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Tuesday May 21, 2024

Pakistan has world’s highest number of viral hepatitis C infections, WHO report says

New data from 187 countries shows that the estimated number of deaths from viral hepatitis increased from 1.1 million in 2019 to 1.3 million in 2022

By News Desk
April 18, 2024
A test tube can be seen in this picture with the name Hepatitis C on it. — Pixabay/File
A test tube can be seen in this picture with the name Hepatitis C on it. — Pixabay/File

ISLAMABAD: Pakistan has the highest number of viral hepatitis C infections in the world, around 8.8 million, and accounts for 44 percent of all new hepatitis C infections attributed to unsafe medical injections, a new report from the World Health Organisation (WHO) released this month says.

According to the World Health Organisation (WHO) 2024 Global Hepatitis Report, the number of lives lost due to viral hepatitis is increasing, with the disease being the second leading infectious cause of death globally with 1.3 million deaths per year, the same as tuberculosis, a top infectious killer.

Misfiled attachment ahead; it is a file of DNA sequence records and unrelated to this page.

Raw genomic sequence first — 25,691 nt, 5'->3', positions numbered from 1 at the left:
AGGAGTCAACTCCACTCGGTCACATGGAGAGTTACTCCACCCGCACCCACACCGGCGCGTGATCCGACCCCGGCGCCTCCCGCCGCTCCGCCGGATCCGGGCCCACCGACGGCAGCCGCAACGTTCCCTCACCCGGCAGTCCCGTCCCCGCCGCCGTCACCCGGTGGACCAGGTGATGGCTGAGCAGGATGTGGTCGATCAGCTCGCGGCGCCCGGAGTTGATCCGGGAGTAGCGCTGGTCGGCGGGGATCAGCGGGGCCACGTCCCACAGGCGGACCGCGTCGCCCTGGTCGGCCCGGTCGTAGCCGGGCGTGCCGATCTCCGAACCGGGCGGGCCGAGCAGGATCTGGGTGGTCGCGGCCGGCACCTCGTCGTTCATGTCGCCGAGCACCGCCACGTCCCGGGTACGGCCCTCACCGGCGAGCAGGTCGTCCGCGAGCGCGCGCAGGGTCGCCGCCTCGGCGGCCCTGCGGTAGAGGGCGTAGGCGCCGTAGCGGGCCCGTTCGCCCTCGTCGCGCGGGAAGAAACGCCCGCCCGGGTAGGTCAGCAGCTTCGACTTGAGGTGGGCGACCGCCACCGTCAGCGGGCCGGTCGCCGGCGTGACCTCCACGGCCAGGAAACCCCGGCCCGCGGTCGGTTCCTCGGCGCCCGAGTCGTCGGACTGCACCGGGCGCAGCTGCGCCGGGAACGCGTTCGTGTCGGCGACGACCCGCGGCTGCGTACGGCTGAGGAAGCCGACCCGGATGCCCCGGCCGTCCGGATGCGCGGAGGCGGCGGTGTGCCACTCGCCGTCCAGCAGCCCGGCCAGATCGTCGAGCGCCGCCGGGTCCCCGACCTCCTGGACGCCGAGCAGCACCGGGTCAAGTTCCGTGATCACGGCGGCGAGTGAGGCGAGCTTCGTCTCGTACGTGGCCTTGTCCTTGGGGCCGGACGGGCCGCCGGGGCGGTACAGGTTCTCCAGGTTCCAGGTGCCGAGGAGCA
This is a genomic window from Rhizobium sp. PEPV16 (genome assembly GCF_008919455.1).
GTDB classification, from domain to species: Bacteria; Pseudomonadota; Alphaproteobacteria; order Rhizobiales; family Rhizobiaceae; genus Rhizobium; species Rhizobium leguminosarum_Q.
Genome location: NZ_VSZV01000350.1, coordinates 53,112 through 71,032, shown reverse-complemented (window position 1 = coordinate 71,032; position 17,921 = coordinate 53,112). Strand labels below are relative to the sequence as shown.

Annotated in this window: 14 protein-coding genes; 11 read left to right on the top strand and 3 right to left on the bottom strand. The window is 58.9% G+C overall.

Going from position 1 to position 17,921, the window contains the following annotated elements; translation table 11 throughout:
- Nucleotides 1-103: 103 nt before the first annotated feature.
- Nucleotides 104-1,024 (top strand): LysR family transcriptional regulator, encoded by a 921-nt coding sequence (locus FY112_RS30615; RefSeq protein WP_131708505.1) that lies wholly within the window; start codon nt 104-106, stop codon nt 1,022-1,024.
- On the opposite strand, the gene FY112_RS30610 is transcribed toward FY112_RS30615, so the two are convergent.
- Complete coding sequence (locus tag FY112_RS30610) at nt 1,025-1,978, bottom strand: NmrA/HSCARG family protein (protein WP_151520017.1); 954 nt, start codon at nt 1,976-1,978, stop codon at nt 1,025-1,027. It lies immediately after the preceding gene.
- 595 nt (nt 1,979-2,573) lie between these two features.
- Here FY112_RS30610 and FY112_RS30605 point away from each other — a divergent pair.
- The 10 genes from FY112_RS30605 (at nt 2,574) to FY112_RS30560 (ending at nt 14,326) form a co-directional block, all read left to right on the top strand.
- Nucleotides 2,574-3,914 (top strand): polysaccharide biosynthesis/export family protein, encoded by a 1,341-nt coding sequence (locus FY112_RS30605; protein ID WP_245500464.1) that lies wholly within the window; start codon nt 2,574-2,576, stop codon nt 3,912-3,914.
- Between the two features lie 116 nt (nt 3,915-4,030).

New data from 187 countries shows that the estimated number of deaths from viral hepatitis increased from 1.1 million in 2019 to 1.3 million in 2022. Of these, 83 percent were caused by hepatitis B, and 17 percent by hepatitis C. Every day, there are 3,500 people dying globally due to hepatitis B and C infections.

“This report paints a troubling picture: despite progress globally in preventing hepatitis infections, deaths are rising because far too few people with hepatitis are being diagnosed and treated,” said WHO Director-General Dr. Tedros Adhanom Ghebreyesus.

“WHO is committed to supporting countries to use all the tools at their disposal — at access prices — to save lives and turn this trend around.”

While Pakistan is the world leader according to the WHO report for hepatitis C infections, if the number of hepatitis B and hepatitis C cases are combined, Pakistan ranks fifth in the world, only trailing behind China, India, Indonesia and Nigeria, with around 12.6 million cases reported in 2022.

Bangladesh, China, Ethiopia, India, Indonesia, Nigeria, Pakistan, the Philippines, the Russian Federation and Vietnam, collectively shoulder nearly two-thirds of the global burden of hepatitis B and C. Achieving universal access to prevention, diagnosis, and treatment in these 10 countries by 2025, alongside intensified efforts in the African Region, is essential to get the global response back on track to meet the Sustainable Development Goals, according to the WHO.